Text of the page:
Uber Encourages Partygoers to Celebrate Responsibly in New Social Campaigns

From #DeleteUber to sexual harassment allegations, the Greyball scandal and a recent European court ruling that declared it a transportation business and taxi service, it’s fair to say 2017 has been a pretty rough year for Uber. In a bid to rebuild its deeply damaged reputation, the Silicon Valley-based ride-sharing platform has rolled out a series of campaigns targeting drinking and driving during the holiday season. Building on its previous partnership during the 2015 Superbowl, Uber launched a designated rider campaign with Mothers Against Drunk Driving (MADD) ahead of the holiday season, calling on partygoers to celebrate responsibly and keep roads safe by committing to

Trending: Auto, Mobility Giants Roll Out Ambitious New EV Initiatives

Air pollution has become a hot button issue for the UK ever since London surpassed its air pollution limits just five days into 2017, leading both the public and private sector to leap into action to reduce emissions. While car manufacturers have been busy rolling out scrappage scheme after scrappage scheme, Uber has announced a new Clean Air Plan to do its part in driving down air pollution across the UK. The Plan outlines a series of measures for drivers, riders and cities. The Plan

#BusinessCase: Uber’s Leadership Crisis – Or, How Values Impact Brand

It appears that Uber’s chickens have come home to roost. A steady drip of negative stories over the past several weeks has snowballed into a full communications crisis — one that peaked recently, in a public apology from CEO Travis Kalanick, in which he admitted that he “must fundamentally change as a leader and grow up.� Widely hailed as the world’s most valuable startup, the company has been in the headlines lately for all the wrong reasons. In case you haven’t been following, the most recent installment of “Uber’s Toxic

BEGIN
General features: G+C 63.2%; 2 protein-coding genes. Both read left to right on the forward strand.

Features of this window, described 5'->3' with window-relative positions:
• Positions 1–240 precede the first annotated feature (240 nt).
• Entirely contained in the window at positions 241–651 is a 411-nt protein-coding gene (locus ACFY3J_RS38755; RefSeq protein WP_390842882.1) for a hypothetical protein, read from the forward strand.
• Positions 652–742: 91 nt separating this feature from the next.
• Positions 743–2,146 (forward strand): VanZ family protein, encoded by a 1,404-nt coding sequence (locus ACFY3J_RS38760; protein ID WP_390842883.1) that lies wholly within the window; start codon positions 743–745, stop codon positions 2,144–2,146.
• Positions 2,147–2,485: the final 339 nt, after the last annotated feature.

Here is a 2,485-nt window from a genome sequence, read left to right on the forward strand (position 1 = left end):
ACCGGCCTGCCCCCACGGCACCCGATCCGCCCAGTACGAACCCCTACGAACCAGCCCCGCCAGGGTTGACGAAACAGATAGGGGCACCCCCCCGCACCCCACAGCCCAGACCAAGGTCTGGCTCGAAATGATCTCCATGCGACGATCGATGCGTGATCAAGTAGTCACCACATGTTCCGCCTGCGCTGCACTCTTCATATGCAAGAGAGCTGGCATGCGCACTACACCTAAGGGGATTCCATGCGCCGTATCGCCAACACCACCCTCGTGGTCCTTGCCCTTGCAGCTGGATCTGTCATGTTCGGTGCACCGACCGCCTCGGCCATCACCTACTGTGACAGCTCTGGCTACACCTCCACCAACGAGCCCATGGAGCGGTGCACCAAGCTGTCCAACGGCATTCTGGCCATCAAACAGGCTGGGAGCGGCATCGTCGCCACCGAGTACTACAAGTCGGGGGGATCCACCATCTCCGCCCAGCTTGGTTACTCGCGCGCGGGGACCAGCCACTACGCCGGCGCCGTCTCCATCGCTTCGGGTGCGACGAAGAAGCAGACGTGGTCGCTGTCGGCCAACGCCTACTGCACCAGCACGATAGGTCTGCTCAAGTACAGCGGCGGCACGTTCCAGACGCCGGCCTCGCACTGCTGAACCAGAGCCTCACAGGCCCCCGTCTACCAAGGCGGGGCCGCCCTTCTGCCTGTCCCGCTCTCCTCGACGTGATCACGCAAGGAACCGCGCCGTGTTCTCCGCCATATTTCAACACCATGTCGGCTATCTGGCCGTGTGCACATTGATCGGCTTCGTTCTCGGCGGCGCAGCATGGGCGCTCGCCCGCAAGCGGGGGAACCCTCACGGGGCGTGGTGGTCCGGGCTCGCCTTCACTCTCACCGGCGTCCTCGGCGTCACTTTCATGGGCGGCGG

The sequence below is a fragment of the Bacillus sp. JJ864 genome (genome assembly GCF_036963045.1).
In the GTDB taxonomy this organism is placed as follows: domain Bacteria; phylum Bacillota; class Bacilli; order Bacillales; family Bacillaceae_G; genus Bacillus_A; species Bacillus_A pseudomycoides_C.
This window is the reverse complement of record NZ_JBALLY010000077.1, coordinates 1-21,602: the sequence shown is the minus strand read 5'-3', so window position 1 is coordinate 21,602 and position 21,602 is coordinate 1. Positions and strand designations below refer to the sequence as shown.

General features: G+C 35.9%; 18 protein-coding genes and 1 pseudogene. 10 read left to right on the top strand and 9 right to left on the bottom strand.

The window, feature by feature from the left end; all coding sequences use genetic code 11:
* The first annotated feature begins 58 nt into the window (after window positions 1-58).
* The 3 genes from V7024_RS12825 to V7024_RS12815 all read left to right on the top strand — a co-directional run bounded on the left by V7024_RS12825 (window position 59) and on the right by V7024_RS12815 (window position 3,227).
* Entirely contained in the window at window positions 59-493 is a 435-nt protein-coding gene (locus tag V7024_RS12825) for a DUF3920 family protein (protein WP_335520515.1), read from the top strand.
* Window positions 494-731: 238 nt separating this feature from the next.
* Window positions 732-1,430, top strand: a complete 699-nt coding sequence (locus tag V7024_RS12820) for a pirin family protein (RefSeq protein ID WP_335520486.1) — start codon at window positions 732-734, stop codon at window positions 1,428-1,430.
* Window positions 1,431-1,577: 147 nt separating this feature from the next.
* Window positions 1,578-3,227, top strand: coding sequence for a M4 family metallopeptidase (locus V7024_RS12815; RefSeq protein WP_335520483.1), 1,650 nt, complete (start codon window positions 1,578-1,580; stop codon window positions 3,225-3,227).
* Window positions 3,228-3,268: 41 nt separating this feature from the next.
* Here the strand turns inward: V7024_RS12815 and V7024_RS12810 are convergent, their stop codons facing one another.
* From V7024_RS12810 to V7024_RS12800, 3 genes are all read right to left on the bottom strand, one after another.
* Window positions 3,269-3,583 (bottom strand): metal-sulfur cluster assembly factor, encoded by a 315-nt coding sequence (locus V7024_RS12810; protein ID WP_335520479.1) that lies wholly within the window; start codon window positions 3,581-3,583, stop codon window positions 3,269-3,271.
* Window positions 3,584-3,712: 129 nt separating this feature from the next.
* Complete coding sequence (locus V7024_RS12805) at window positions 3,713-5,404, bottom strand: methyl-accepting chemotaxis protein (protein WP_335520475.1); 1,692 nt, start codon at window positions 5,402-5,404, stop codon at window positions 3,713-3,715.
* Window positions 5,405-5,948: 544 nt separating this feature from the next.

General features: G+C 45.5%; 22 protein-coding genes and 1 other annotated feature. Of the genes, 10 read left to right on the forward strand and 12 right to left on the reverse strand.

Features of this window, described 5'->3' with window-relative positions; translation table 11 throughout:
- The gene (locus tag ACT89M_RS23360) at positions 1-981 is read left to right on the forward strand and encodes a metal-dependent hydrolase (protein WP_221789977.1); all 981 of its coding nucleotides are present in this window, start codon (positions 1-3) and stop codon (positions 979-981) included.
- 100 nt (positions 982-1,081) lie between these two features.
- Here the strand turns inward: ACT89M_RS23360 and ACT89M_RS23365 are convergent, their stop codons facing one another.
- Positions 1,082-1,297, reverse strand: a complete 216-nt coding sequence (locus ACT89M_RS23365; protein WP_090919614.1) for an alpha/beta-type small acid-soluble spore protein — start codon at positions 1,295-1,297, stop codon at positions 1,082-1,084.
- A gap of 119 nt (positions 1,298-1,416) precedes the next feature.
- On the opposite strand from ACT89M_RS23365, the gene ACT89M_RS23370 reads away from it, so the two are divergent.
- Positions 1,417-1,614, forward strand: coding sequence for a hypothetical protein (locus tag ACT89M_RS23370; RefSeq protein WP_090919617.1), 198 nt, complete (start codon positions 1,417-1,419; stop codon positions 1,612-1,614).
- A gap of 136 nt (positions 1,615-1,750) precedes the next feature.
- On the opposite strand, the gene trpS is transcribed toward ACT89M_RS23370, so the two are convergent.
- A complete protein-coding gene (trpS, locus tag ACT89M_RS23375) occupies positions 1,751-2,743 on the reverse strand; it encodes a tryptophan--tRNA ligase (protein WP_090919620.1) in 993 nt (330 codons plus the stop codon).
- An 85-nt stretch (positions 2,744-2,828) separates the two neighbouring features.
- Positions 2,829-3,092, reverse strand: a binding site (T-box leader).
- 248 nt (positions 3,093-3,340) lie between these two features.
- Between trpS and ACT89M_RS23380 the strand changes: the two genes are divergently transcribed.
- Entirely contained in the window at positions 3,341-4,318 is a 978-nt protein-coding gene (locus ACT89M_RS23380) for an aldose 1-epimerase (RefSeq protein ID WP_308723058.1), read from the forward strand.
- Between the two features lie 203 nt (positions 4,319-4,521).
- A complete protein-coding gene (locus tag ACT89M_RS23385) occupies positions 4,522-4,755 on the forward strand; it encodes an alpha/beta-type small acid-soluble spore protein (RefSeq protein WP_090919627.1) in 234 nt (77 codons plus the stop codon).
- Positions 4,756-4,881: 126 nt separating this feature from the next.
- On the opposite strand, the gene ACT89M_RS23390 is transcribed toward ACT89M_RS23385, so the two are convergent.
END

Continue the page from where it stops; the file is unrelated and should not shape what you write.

Should Businesses Be Hiring Anthropologists Instead of MBAs?

The language of business can be combative (launch, target, strategize), or very often it is about profits, sales, shared value – the language of money. We are either warriors or accountants when it comes to business. However, both warring and counting money are inherently non-productive. In themselves, as actions, they are incapable of producing growth. Where does growth in business come from? The answer, no surprise, is that it results from people. People’s hidden desires and dilemmas create opportunity for products and services. The rise of companies such as Airbnb and Tesla cannot be explained by business logic. They are not logical extensions of the hotel

Sharing Has Been Hijacked

The “sharing economy” is today’s buzzword for Silicon Valley’s most recent batch of billion-dollar companies. So ring the headlines: $51 billion valuation for Uber; Chinese ride-hailing business Didi Kuaidi raising $4.42 billion; Airbnb valuation $10+ billion. In the last three years, the world has embraced this idea of the sharing economy. Who would have thought that a 23-year-old part-time student tooling around in her Prius

How the Good Work Movement Is Offering Security for Gig Economy Workers

Heard of the Good Work movement yet? If you haven’t, it’s probably because companies such as Uber and Airbnb get more press. The Good Work movement, founded by the National Domestic Workers Alliance in October, is a gathering of companies pledging to deliver the protections and benefits that gig companies such as Uber notoriously fail to offer.There’s a lot going on here, and the movement’s model is extremely important for the future of work. Here’s why.The ‘gig economy’ is blowing upChoose to call it what you will — the

What does the spectacular rise of the sharing economy mean for the environment?

Over the past five years there’s been a lot of hype about the sharing economy. Hundreds of start-ups are popping up (many of which epically fail) providing opportunities to share everything from sofas to secrets. There’s still much debate about what … Continue reading →